The wonderful choristers of the American Boychoir School (is "boychoir" even a word?) in Princeton, New Jersey, are the heart and soul of this production. But all the star power at the top of the bill cannot save a sentimental paint-by-numbers film.
That institution, which filed for bankruptcy earlier this month, would have made a better documentary subject, but this schematic drama of a lost boy finding himself never flies.
You can almost hear the pieces slot into place in the screenplay by Ben Ripley, whose credits, which include films in the Source Code and Species franchises, do not bespeak the subtlety called for here.
Wareing plays Stet, a troubled Texan teenager with an angel's voice, whose alcoholic solo mother dies. The father he never knew materialises and tries to get rid of his past the only way he knows how: by pulling out his chequebook and buying his boy's way into the exclusive, but cash-strapped, school.
AdvertisementAdvertise with NZME.
The choir is led by the perfectionist martinet Carvelle (Hoffman) and a deputy Drake (a hideously miscast Izzard), whose presence seems to be something of a running gag: "It must be a special kind of torture waiting for someone to retire," the school's harried headmistress-cum-business manager remarks. It's an unnecessary touch in a film full of them, saddled with big speeches like "You're giving them your voice, and that's as spiritual as it gets."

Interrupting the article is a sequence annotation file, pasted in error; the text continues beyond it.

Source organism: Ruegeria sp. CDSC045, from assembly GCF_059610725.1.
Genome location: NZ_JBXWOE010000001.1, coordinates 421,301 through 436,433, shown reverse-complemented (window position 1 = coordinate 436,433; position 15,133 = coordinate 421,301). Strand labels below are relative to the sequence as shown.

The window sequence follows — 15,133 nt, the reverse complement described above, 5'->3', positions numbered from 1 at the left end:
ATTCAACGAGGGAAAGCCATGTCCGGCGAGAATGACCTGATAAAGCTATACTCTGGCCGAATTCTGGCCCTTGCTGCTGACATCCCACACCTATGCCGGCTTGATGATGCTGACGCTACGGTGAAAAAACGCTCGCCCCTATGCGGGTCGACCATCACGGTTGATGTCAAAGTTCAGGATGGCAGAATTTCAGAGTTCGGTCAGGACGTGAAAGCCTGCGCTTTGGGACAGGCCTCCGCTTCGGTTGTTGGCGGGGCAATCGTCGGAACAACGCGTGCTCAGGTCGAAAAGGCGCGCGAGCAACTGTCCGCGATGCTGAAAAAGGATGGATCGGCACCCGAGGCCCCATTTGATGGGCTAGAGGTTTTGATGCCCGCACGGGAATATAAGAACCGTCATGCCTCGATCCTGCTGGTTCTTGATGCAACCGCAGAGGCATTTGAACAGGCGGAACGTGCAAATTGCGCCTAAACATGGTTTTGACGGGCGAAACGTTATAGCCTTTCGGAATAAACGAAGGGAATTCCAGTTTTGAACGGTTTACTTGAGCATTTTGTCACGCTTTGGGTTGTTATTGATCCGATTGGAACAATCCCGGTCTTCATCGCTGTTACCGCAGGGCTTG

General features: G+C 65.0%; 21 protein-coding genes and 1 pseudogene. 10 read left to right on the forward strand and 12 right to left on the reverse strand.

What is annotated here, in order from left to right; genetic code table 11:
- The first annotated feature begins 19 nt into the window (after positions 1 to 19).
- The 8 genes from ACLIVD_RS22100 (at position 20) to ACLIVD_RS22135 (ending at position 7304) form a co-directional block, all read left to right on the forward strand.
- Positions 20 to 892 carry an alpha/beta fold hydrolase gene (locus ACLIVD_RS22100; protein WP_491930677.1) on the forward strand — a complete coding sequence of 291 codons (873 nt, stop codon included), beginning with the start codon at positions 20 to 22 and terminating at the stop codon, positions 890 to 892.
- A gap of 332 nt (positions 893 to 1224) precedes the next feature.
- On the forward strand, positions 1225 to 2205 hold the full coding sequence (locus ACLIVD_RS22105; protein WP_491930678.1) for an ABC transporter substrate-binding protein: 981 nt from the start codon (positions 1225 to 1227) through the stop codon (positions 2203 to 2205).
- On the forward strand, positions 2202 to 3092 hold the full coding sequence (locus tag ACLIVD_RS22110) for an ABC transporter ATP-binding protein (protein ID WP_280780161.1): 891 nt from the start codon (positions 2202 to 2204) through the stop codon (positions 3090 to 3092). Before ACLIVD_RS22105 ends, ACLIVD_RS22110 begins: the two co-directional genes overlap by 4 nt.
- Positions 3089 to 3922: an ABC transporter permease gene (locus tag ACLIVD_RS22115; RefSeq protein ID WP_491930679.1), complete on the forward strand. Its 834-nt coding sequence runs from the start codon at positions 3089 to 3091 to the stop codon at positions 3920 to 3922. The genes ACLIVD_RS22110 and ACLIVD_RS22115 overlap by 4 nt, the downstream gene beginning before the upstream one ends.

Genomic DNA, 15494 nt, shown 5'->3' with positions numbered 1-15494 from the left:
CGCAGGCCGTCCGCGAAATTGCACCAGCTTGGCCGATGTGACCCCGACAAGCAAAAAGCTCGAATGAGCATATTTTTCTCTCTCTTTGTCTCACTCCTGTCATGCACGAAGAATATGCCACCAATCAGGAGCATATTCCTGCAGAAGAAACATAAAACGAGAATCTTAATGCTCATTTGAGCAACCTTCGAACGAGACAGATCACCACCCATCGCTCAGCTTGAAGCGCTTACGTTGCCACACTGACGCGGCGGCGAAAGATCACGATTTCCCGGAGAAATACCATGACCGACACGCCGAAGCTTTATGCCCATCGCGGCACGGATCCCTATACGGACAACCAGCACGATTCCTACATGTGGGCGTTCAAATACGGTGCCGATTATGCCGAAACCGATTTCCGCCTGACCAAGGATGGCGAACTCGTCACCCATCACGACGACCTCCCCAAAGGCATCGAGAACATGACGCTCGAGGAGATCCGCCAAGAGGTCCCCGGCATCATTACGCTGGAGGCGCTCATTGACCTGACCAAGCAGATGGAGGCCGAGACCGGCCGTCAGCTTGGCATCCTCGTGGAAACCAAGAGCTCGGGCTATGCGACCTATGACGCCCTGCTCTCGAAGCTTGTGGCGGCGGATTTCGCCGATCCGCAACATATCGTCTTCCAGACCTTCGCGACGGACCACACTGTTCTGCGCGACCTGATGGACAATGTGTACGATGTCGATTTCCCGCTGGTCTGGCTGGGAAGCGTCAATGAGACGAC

Hoffman's performance, which hints at late-career sadness, has touches of the old greatness. Izzard is reduced to whining and counting the beat like someone who has studied conducting for 20 minutes.
The story arc is utterly predictable and its elements seem to have been assembled from a flat pack: the outsider, teased and bullied, wants to squander his talent and fights his mentor; the previous top dog seeks to sabotage his competitor; and you'll never guess what that father does in the final scene.
The boys' treble and alto singing is a treat, though: Tallis, Faure, Britten, Mendelssohn. Never mind that their Messiah begins and ends with a very short Hallelujah chorus and the conductor, like a fairground barker, introduces the choir over the orchestra's playing - the film works best when you close your eyes anyway.
Cast: Dustin Hoffman, Kathy Bates, Eddie Izzard, Debra Winger, Josh Lucas, Kevin McHale, Garrett Wareing, Joe West
Director: Francois Girard
Running time: 103 mins
Rating: PG (violence, offensive language)
Verdict: Schematic, sentimental drama, with beautiful singing.